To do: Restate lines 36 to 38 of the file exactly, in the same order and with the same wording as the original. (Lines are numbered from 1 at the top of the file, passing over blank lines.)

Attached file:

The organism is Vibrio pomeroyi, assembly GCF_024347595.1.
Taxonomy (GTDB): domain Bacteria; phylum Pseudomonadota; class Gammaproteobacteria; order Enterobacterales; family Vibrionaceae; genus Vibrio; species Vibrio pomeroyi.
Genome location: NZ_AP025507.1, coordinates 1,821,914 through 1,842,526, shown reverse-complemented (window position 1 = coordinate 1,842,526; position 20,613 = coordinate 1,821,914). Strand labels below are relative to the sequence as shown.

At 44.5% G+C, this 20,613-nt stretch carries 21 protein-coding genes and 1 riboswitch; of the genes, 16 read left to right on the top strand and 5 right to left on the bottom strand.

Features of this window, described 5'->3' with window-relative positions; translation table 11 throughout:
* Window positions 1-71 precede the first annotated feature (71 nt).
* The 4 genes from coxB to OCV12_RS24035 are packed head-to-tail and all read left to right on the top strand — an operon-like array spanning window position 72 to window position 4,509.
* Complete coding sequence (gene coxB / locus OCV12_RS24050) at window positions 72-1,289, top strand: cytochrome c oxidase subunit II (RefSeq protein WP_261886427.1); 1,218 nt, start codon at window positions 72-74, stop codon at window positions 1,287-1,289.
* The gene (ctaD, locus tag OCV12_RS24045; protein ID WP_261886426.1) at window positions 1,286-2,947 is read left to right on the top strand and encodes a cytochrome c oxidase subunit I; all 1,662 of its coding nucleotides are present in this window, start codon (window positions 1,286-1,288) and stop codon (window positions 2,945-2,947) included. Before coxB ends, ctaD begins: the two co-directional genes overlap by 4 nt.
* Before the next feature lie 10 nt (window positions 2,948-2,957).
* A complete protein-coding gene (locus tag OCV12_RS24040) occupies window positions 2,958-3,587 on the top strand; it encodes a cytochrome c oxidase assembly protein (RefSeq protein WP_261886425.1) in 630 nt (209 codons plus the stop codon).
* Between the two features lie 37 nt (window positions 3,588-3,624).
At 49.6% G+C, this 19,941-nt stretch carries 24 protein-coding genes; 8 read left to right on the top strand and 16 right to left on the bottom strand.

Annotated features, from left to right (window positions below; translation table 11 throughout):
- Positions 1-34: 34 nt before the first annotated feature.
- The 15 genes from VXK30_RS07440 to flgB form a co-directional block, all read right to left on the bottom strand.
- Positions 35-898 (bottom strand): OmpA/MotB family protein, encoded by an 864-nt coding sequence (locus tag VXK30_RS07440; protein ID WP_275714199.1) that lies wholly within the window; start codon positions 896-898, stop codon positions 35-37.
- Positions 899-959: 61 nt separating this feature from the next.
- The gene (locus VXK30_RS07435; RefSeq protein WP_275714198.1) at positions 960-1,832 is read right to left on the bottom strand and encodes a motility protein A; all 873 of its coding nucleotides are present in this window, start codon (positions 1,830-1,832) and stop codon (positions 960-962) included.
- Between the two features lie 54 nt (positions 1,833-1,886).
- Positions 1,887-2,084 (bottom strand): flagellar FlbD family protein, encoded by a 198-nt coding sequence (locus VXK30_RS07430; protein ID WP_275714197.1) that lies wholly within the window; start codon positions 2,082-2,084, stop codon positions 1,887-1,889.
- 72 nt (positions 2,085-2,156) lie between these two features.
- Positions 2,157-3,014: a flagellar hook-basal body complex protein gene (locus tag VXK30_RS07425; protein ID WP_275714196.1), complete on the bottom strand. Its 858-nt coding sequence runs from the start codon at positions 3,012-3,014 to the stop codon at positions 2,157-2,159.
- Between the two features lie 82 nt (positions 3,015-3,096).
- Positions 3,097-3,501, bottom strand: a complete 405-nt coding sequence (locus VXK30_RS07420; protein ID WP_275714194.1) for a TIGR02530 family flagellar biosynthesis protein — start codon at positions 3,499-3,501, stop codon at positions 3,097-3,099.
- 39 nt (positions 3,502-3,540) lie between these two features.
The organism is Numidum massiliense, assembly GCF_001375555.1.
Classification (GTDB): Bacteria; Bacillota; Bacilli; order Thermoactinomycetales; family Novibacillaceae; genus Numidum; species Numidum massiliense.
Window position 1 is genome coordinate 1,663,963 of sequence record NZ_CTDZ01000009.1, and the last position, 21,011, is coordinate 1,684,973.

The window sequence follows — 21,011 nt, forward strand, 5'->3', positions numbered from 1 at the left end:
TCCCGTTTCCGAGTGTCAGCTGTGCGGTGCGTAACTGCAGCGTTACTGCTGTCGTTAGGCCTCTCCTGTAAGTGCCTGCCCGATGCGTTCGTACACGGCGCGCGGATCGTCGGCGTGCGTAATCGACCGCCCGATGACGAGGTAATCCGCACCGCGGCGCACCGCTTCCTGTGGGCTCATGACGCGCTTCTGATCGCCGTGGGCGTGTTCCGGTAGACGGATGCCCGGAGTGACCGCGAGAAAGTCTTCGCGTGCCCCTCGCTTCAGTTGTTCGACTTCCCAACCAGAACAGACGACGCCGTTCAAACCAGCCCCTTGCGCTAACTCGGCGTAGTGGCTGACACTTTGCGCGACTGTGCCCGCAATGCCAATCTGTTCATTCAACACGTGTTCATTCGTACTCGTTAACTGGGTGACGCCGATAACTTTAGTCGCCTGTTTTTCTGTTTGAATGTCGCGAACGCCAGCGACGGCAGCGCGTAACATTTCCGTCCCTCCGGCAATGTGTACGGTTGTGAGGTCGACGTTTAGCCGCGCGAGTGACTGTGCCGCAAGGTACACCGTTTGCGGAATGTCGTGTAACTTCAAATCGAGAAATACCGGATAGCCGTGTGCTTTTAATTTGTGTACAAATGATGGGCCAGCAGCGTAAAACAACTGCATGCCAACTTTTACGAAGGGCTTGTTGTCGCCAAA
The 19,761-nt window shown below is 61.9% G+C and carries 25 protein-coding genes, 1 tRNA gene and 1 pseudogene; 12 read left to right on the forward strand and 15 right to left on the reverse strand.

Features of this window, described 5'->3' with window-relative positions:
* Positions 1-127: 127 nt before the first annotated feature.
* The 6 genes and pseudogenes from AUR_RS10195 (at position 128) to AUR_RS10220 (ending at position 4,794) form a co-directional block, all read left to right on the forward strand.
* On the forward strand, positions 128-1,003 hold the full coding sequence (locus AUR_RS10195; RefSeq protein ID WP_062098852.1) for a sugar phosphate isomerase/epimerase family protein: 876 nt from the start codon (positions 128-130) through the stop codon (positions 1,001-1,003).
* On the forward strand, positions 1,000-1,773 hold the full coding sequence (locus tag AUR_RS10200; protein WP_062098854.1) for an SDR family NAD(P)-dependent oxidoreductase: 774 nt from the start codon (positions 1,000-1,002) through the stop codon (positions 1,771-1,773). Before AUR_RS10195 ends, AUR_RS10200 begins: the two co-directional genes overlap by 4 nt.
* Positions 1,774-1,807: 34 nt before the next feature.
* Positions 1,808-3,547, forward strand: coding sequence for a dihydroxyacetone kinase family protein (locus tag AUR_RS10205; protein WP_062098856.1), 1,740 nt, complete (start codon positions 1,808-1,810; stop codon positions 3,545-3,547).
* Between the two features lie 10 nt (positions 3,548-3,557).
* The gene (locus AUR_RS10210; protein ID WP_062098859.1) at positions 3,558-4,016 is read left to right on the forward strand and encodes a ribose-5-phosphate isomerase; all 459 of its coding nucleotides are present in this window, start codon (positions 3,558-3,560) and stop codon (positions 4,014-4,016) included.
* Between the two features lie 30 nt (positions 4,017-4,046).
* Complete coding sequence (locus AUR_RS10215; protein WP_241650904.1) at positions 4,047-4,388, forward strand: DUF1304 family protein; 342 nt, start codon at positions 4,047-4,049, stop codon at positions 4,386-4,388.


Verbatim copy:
* On the forward strand, positions 128-1,003 hold the full coding sequence (locus AUR_RS10195; RefSeq protein ID WP_062098852.1) for a sugar phosphate isomerase/epimerase family protein: 876 nt from the start codon (positions 128-130) through the stop codon (positions 1,001-1,003).
* On the forward strand, positions 1,000-1,773 hold the full coding sequence (locus tag AUR_RS10200; protein WP_062098854.1) for an SDR family NAD(P)-dependent oxidoreductase: 774 nt from the start codon (positions 1,000-1,002) through the stop codon (positions 1,771-1,773). Before AUR_RS10195 ends, AUR_RS10200 begins: the two co-directional genes overlap by 4 nt.
* Positions 1,774-1,807: 34 nt before the next feature.